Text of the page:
Rewind, a function which will both help and hinder your success is an interesting feature of GGRS. Darwins die very easily and your mates, who are vital in some puzzles can die when encountering the wrong obstacle at the wrong time. If at any time, a Darwin dies, the level will end with the appearance of the Grim Reaper. Rewind allows you to go back in time to save a life or return to a better place on the map, but also lowers your overall score for a level. Scores come in the metallic flavours: Bronze, Silver, and Gold; for the less than stellar result, you will be awarded a Rosette.The fervent cheers of football-fevered English fans, ‘we want gold’ echo in the back of my mind as I write this — probably because New Order was just spinning in my CD player — and much the same, you should strive to pass with a medal. But even if this religious encouragement lends no help, you can access bonus Danger rooms for minimum of a bronze award in each level of a district; if you manage one gold, you will be rewarded with a Bonus Room where you can collect coins.
Fearless in its fanfaronade, GGRS allows you to email your friends with boastful notes of your scores on a certain level. Of course, Connect2Media aren’t rooting for you; any email you send is their free advertisement. Alas, my scores will likely remain hush-hush in the busty innards of my own 1-year old touch 2G. More practical, however, is access to your iTunes library from within the game, but I cannot encourage its use: GGRS has a wonderful, lively soundtrack with funny sound effects. In fact, it is among my favourites on the platform.
Worth a chuckle are the graphics and animations. The whole package is a visual throwback to my pimple-faced days playing SNES and Megadrive, not to mention the machine which proved that I wasn’t just anyone’s nerd: the Atari Lynx. I am not even sure that GGRS even displays 16 bits; colour-banding and simple sprites define the graphic style of GGRS in mimic 8-bit, but it is a brilliant move. The nostalgic look simply adds wonderful character to this game.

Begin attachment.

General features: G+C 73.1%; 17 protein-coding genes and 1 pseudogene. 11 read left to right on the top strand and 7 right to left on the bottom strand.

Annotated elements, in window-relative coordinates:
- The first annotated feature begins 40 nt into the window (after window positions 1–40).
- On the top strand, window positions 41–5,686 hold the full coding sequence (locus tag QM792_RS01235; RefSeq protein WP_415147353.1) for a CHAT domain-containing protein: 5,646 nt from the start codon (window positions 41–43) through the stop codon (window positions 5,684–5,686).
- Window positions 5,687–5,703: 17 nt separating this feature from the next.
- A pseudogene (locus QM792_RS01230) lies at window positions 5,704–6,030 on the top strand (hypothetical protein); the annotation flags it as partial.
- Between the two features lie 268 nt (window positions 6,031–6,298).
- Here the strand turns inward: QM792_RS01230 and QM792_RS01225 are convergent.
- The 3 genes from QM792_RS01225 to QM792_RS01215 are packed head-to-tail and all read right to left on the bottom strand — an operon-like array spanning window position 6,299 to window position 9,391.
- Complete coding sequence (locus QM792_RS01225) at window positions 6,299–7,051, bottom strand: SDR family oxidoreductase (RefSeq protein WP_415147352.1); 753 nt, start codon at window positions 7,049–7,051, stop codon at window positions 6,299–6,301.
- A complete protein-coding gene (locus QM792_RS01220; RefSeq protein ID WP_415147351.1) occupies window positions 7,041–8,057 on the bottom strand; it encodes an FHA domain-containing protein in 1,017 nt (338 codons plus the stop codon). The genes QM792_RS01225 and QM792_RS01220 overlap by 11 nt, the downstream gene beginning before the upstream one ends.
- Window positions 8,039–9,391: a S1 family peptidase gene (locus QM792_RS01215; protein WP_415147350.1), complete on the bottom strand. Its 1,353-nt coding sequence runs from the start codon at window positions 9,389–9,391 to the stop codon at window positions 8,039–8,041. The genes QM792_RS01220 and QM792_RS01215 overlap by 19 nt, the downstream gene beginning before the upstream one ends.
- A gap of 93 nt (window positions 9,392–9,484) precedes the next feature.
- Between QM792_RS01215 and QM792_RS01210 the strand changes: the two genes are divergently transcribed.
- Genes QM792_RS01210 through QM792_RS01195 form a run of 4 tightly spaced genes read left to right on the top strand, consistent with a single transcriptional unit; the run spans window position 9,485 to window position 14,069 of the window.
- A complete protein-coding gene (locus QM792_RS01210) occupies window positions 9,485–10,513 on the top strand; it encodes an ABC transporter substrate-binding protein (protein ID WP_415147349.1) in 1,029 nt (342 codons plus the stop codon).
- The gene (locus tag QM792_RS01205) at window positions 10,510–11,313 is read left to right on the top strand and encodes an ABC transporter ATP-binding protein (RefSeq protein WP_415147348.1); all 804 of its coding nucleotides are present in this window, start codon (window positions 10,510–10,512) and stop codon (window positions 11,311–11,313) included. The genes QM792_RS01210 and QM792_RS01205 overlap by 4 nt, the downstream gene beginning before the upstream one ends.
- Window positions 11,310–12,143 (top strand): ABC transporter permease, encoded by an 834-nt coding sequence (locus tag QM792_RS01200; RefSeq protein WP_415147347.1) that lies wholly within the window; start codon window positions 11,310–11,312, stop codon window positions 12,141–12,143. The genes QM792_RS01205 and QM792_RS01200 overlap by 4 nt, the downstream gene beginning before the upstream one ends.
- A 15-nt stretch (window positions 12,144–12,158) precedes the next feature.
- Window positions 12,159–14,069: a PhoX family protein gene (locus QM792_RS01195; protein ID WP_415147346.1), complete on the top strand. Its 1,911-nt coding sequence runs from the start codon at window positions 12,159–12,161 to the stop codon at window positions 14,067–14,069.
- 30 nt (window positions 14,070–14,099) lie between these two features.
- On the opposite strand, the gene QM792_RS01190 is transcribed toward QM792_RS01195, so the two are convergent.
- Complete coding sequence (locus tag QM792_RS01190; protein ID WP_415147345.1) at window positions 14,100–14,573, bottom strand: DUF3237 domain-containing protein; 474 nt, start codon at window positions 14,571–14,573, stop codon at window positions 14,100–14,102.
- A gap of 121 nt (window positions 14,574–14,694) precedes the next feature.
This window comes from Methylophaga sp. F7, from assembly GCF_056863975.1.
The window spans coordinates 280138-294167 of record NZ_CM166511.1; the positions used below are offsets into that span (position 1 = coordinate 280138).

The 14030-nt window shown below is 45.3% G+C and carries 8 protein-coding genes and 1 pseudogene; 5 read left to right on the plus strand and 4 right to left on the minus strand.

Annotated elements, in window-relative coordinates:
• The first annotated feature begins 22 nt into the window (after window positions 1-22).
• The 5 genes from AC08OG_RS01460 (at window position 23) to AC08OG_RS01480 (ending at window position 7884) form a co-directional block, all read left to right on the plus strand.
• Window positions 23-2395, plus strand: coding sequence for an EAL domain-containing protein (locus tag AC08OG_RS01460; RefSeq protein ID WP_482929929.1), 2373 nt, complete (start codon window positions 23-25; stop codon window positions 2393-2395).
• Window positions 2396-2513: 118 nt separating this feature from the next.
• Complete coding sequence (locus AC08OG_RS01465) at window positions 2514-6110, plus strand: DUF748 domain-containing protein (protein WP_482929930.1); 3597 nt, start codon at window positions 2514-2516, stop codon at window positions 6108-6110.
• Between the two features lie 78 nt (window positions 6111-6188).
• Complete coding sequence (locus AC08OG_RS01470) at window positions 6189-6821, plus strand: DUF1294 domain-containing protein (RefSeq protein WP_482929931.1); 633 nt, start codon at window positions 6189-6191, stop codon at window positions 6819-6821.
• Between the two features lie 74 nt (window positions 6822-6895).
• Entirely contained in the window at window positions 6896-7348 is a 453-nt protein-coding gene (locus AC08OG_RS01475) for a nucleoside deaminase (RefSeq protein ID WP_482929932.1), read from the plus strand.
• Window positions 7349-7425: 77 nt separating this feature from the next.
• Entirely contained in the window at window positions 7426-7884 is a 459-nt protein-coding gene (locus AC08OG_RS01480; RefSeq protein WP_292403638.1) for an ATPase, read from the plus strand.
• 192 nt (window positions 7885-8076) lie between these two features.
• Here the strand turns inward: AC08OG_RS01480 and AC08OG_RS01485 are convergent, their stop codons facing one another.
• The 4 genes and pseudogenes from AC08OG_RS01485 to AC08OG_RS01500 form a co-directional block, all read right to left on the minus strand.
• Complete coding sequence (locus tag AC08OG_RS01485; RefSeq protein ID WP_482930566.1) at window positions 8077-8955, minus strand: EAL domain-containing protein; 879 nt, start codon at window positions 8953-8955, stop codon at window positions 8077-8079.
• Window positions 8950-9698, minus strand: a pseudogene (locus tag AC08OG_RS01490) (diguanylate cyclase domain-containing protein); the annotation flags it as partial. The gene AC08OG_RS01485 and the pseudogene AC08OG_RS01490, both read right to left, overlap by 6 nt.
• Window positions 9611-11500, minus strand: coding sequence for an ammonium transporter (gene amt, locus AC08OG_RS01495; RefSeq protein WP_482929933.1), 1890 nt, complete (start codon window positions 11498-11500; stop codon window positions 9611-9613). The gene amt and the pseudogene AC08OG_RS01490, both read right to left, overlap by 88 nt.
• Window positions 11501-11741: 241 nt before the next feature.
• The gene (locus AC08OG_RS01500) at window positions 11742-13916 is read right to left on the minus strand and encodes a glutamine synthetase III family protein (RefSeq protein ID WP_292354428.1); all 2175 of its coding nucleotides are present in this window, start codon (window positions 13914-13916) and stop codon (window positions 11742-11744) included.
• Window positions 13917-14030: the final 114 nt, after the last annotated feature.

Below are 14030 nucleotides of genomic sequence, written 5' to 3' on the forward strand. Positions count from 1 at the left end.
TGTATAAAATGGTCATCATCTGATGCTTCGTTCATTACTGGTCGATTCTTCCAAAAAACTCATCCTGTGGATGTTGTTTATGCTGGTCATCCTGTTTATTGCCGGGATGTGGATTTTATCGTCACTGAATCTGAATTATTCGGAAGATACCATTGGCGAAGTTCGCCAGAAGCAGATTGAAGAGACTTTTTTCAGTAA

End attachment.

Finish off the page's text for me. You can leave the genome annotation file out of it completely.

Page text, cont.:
It is hard to nitpick because GGRS succeeds on so many levels, and as you explore further districts, proves that Connect2Media are innovative geniuses. But, controls, while generally excellent, have problem areas. When tossing an item, certain trajectories simply don’t work, or lop-sided despite the assurance of a green ‘thumbs up’ that everything will be okay. Similarly, because you drag an item to define its destination, your finger can cover up important parts of the map. Zooming in may help, but often, pinching and spreading simply fails to do its job.
But, that doesn’t matter. Go Go Rescue Squad is one of a handful of games that is well worth its price. Thought it is a port of the web-game, it plays as if it was meant for the iDevice and is one of the funnest games on my iPod touch. Control problems are swept aside in the overwhelming face of game items which just work. Connect2Media have not only done their homework, in creating Go Go Rescue Squad, they may well have re-written the book on fun puzzle games.
|Title:||Go Go Rescue Squad (V 1.1)||Developer:||Connect2Media|
|Price:||$2.99||App Size:||17.9 MB|
For more puzzle-game articles, feel free to check out our Puzzle section, or look below for recent posts: